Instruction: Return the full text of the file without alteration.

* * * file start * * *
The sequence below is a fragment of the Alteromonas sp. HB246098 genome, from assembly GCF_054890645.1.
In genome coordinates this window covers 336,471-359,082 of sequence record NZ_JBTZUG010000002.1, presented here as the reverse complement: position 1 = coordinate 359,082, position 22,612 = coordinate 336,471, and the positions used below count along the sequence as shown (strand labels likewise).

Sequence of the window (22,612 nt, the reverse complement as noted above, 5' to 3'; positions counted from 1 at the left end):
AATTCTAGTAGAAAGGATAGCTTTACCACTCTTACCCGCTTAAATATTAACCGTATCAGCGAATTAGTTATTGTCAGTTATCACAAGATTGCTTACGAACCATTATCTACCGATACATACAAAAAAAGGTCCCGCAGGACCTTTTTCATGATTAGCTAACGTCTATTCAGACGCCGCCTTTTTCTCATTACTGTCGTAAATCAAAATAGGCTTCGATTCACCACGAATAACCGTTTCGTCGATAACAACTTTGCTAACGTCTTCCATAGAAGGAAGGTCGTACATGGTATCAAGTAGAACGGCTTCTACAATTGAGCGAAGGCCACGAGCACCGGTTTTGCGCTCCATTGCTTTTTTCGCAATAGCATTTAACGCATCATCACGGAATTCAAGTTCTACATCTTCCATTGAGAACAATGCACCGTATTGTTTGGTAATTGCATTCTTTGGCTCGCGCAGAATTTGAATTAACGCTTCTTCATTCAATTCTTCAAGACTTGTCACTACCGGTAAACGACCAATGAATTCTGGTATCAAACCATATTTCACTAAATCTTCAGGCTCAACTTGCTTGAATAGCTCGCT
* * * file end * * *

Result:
The sequence below is a fragment of the Alteromonas sp. HB246098 genome, from assembly GCF_054890645.1.
In genome coordinates this window covers 336,471-359,082 of sequence record NZ_JBTZUG010000002.1, presented here as the reverse complement: position 1 = coordinate 359,082, position 22,612 = coordinate 336,471, and the positions used below count along the sequence as shown (strand labels likewise).

Sequence of the window (22,612 nt, the reverse complement as noted above, 5' to 3'; positions counted from 1 at the left end):
AATTCTAGTAGAAAGGATAGCTTTACCACTCTTACCCGCTTAAATATTAACCGTATCAGCGAATTAGTTATTGTCAGTTATCACAAGATTGCTTACGAACCATTATCTACCGATACATACAAAAAAAGGTCCCGCAGGACCTTTTTCATGATTAGCTAACGTCTATTCAGACGCCGCCTTTTTCTCATTACTGTCGTAAATCAAAATAGGCTTCGATTCACCACGAATAACCGTTTCGTCGATAACAACTTTGCTAACGTCTTCCATAGAAGGAAGGTCGTACATGGTATCAAGTAGAACGGCTTCTACAATTGAGCGAAGGCCACGAGCACCGGTTTTGCGCTCCATTGCTTTTTTCGCAATAGCATTTAACGCATCATCACGGAATTCAAGTTCTACATCTTCCATTGAGAACAATGCACCGTATTGTTTGGTAATTGCATTCTTTGGCTCGCGCAGAATTTGAATTAACGCTTCTTCATTCAATTCTTCAAGACTTGTCACTACCGGTAAACGACCAATGAATTCTGGTATCAAACCATATTTCACTAAATCTTCAGGCTCAACTTGCTTGAATAGCTCGCT